Been a long journey so far and one of the greatest challenges I faced was ‘forgiving’. Never thought I’d see the day I would forgive my step-dad for making my mom and I human punching bags when I was young. Granted, I almost Spackled his brains all over the living room wall with my hunting rifle. I was going to kill him big time, I just could not take the beatings anymore. At the point when I pulled the trigger, something snapped inside of me and my life changed forever. If it were not for the primitive trigger mechanism, he would not still be alive today. And of course, my mom complaining she would have to clean up the mess if I blew his brains all over the living room. It’s as simple as that. Later in life, my mom told me she said the bit about the mess since the other arguments to save his life would have only made me finish the job. I hated him and I hated the world I lived in.
I was out of their lives for most of my life after that event. I saw mom once when I was in my early 20’s, I was going through a major beef in the courts. I was facing 30 or more years in the joint and I was no snitch, a trait I carry to this day (Omerto). So I wanted to say goodbye since the case was not going well and I knew I would never see her again. As it turned out, I was acquitted, to the chagrin of local and federal authorities. I was elated but I had to go underground since not everyone was pleased with the courts decision. I did not see my mom for another 20 years or so. Besides, the court beef moved me up in ranks since “I held my mud” and I had many more lessons to learn before I was done. The streets always had this mystic and I was drawn to the sanctuary it provided me. It was the only life I knew and I had a family who watched my back.
Only later in years did I come to re associate myself with my mom. It was after my near death experience and I must admit, I was a bit more receptive of my mom’s love of her long lost boy. I did miss my mom but I buried her along with my past. I would sit at the park and watch kids play little league baseball or football and wonder how it was to play and laugh without fear as a kid. I reflected on how it would have been to go to one of them school dances or homecomings. I shot hoops in the detention center but that was far from the school sports or playground fun. But I accepted the fact my life was different and I blamed my step-dad for sending me on this dark journey.
I carried anger and hate around for many years. I would dream I shot him and picture his head exploding as I put him out of my misery. I was so mad and bitter people could feel my medicine. Hate took me places I don’t think I could ever mention in this lifetime. But it made me a very effective and efficient associate within my constituency. I’m still haunted by the voracity and cold determination in my conduct. But life on the streets was fast, hard and very deadly for all who endeavor. Death was the norm and it came from many venues. And for some, it did not come quick enough.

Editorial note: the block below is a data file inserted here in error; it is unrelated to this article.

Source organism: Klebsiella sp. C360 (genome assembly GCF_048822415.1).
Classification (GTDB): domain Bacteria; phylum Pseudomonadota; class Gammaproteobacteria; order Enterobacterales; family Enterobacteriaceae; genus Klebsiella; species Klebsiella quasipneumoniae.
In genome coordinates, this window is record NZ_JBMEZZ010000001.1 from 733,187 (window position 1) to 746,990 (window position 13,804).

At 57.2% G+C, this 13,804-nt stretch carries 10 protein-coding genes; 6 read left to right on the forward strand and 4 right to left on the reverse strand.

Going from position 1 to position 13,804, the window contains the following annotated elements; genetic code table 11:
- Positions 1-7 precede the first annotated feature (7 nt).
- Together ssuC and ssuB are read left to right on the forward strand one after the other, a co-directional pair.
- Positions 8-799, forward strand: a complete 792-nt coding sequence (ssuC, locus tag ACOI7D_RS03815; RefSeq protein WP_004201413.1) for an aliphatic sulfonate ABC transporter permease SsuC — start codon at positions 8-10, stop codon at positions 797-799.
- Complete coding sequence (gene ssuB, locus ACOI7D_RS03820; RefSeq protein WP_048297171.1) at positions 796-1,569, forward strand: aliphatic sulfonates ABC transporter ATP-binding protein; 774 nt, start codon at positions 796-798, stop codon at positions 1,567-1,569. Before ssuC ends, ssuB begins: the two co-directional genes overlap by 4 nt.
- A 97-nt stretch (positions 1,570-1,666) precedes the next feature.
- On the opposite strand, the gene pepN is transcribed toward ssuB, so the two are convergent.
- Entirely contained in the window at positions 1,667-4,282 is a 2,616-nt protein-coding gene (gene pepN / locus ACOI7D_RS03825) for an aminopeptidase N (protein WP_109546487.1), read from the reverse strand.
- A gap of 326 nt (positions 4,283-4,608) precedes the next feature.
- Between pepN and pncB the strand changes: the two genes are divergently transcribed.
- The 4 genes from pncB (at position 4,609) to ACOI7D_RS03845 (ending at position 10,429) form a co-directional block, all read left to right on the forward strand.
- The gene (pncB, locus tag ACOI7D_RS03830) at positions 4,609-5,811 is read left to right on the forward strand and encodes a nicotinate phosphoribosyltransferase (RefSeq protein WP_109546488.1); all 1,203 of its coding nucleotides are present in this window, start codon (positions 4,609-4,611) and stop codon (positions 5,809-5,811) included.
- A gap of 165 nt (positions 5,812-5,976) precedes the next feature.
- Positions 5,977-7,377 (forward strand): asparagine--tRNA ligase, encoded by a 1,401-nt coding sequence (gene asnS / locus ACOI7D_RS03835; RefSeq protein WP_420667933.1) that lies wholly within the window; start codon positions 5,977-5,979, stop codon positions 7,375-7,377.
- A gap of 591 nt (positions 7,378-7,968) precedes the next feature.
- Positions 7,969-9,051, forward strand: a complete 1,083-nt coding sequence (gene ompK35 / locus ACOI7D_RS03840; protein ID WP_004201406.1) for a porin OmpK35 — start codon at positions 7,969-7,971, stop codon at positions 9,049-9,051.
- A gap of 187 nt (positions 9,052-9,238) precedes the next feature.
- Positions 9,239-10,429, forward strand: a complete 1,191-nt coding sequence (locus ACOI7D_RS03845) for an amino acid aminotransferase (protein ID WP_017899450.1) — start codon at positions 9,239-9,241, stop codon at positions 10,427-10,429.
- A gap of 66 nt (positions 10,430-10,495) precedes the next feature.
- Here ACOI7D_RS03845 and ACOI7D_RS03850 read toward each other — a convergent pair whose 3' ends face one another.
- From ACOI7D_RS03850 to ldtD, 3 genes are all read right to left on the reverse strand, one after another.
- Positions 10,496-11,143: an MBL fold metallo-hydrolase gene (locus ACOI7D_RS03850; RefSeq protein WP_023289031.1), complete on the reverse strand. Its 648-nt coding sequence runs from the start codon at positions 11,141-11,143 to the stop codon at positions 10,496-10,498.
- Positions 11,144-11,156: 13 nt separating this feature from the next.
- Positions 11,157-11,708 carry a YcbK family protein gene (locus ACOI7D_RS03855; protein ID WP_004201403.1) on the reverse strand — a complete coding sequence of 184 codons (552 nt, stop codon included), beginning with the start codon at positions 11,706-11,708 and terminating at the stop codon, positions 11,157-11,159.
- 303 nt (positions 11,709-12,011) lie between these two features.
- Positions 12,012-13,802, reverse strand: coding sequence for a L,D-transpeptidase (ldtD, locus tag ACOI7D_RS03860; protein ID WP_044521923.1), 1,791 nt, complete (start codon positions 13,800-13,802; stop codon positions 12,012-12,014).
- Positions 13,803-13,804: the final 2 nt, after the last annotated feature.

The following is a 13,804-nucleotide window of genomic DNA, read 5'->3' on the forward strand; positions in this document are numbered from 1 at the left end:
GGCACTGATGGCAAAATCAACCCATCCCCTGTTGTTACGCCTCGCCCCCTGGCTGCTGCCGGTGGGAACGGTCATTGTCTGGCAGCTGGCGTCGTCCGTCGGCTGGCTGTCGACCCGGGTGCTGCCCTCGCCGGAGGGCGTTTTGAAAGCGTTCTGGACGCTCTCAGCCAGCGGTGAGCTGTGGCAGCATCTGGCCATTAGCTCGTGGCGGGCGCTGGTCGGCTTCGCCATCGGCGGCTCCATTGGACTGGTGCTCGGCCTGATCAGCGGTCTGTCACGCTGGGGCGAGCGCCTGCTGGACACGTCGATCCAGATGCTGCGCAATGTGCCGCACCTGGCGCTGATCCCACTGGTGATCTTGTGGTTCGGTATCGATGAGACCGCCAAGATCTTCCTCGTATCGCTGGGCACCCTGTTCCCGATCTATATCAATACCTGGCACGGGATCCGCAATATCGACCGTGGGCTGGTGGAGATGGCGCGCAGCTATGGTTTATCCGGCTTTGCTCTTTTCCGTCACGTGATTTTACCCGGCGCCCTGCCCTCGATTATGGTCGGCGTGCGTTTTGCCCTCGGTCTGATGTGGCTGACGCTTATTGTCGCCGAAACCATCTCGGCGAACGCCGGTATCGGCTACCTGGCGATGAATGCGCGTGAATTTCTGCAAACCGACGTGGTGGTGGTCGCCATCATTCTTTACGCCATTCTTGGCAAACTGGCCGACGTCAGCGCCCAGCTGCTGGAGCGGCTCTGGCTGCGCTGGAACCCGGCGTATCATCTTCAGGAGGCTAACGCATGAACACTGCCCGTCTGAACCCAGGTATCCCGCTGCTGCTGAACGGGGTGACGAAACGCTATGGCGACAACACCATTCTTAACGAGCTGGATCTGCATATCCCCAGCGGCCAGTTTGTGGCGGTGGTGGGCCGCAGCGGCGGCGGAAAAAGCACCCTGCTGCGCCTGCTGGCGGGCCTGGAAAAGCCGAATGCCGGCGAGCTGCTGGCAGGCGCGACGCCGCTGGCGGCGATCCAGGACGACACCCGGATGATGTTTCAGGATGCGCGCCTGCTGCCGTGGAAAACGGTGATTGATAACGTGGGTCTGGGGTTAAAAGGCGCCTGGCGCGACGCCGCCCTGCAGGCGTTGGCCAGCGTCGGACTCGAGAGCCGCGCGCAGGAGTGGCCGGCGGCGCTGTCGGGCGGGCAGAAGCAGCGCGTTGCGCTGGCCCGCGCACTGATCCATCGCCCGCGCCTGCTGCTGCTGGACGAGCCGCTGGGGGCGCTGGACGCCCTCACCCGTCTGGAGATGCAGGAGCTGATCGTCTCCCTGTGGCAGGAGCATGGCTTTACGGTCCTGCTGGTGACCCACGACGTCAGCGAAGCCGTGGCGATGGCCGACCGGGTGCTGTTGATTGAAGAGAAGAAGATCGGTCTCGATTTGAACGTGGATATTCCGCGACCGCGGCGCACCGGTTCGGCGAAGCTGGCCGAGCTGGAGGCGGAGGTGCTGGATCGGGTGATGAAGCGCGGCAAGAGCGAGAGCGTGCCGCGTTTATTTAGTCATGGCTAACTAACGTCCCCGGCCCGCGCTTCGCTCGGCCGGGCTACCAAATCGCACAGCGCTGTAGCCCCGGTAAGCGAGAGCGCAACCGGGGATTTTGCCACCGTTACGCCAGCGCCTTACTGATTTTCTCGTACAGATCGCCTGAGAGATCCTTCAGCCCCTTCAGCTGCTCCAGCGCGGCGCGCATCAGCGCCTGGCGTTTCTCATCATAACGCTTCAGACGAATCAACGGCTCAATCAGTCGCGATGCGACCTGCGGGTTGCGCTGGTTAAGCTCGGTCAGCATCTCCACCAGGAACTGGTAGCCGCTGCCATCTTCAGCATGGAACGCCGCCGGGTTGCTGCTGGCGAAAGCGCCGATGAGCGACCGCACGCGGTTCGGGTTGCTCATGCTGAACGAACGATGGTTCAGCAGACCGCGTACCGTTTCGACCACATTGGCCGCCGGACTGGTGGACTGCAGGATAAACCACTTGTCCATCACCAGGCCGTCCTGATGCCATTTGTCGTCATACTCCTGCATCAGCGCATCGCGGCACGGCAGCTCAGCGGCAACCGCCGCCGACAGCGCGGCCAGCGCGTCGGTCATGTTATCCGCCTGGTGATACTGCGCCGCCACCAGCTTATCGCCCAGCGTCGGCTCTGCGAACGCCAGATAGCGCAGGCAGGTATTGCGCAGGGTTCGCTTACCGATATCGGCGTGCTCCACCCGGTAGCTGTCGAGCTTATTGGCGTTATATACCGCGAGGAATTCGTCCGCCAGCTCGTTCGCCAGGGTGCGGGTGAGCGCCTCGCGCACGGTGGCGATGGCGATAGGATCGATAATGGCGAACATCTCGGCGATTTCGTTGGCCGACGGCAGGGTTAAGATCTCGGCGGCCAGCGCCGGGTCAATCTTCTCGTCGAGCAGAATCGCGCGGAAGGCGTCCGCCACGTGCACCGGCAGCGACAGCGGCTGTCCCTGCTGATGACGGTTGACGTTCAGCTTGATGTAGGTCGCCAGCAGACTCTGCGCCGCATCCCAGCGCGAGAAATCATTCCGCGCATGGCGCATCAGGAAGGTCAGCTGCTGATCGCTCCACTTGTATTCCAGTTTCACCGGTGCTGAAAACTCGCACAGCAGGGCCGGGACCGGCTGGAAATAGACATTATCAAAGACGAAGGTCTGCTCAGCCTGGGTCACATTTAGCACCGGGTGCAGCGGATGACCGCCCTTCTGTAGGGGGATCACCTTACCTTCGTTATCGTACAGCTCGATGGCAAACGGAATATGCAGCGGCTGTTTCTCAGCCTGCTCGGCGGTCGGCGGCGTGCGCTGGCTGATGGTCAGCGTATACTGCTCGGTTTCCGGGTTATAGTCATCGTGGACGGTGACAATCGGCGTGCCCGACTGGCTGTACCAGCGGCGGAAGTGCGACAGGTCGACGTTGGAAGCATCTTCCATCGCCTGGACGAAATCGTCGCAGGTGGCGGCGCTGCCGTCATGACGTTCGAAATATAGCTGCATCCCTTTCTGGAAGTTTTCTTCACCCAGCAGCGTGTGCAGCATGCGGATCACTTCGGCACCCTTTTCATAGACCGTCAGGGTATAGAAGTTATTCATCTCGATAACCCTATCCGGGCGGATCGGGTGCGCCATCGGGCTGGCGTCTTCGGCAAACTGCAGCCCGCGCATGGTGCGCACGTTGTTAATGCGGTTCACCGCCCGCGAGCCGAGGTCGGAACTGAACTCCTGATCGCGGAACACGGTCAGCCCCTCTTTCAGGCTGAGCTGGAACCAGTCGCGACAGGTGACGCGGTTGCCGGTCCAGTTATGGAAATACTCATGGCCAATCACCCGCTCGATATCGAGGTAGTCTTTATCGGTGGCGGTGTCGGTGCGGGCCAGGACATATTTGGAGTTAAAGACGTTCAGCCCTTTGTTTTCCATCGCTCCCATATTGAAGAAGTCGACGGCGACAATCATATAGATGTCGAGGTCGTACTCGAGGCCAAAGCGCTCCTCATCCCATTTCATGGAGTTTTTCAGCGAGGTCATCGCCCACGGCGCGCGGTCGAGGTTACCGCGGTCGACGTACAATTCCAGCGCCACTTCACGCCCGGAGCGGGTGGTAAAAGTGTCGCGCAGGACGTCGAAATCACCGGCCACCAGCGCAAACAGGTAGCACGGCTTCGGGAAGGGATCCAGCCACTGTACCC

In accepting my mom back into my life, I had to face the reality that my mom was still with the butthead who tuned me up all the time. Hmmm, what a royal pain in the ass, but for the most part, my mom had the upper hand with the old coot anyway. Imagine, she stuck beside this guy for around 50 years. Funny, she was only with me for 14 years.
Then something happened that changed the matrix of this situation. From out of left field, my step-dad came to me and apologized for the years of abuse and torment I had received as a child from him. He admitted to acts of violence and aggression towards me. He did not give excuses for his conduct but offered an explanation. He was raised in boarding schools in England back in the 20’s & 30’s and it was commonplace to use a ‘cat of nine tails’ and other sundry assortments of weapons of ass destruction. He told me of his journey, something I had never heard before. I was actually civil with him as I listened to his tale. In short, he did not know any better since it was the way he was raised. Then I pondered my mom’s stories of the orphanage and how the Sisters used to beat her as well as the other darker kids. I remembered how she told me of the time she contracted pneumonia and the Sisters left her to die. She was beaten as well.
I looked at these gray old buzzards, my mom and step-dad and it occurred to me, these guys did not have a chance either. They had gotten the bums rush in life and barely survived in the process. These poor souls did not know any other way. My mom would moan and scream with these horrific nightmares all the time. She would beg ‘The Sisters’ to stop beating her. Gawd, she would scream and wakeup the neighbors. I got used to it since she did it almost all the time. It was like someone was crushing her knuckles with a pair of Vice-Grips.
But dayum, after my step-dad asked me to forgiver him and he extended his old wrinkled hand to me. I forgave him, I forgave him for all the pain I endured by his hand and I held the old buzzard as he wept in my arms. I did it for my mom, but it did evoke a healing within me with a dynamic I was not expecting. For the first time in my life, I found peace. And the lost lonely little boy finally found his ma ma.
Creativity is the byproduct of a fertile mind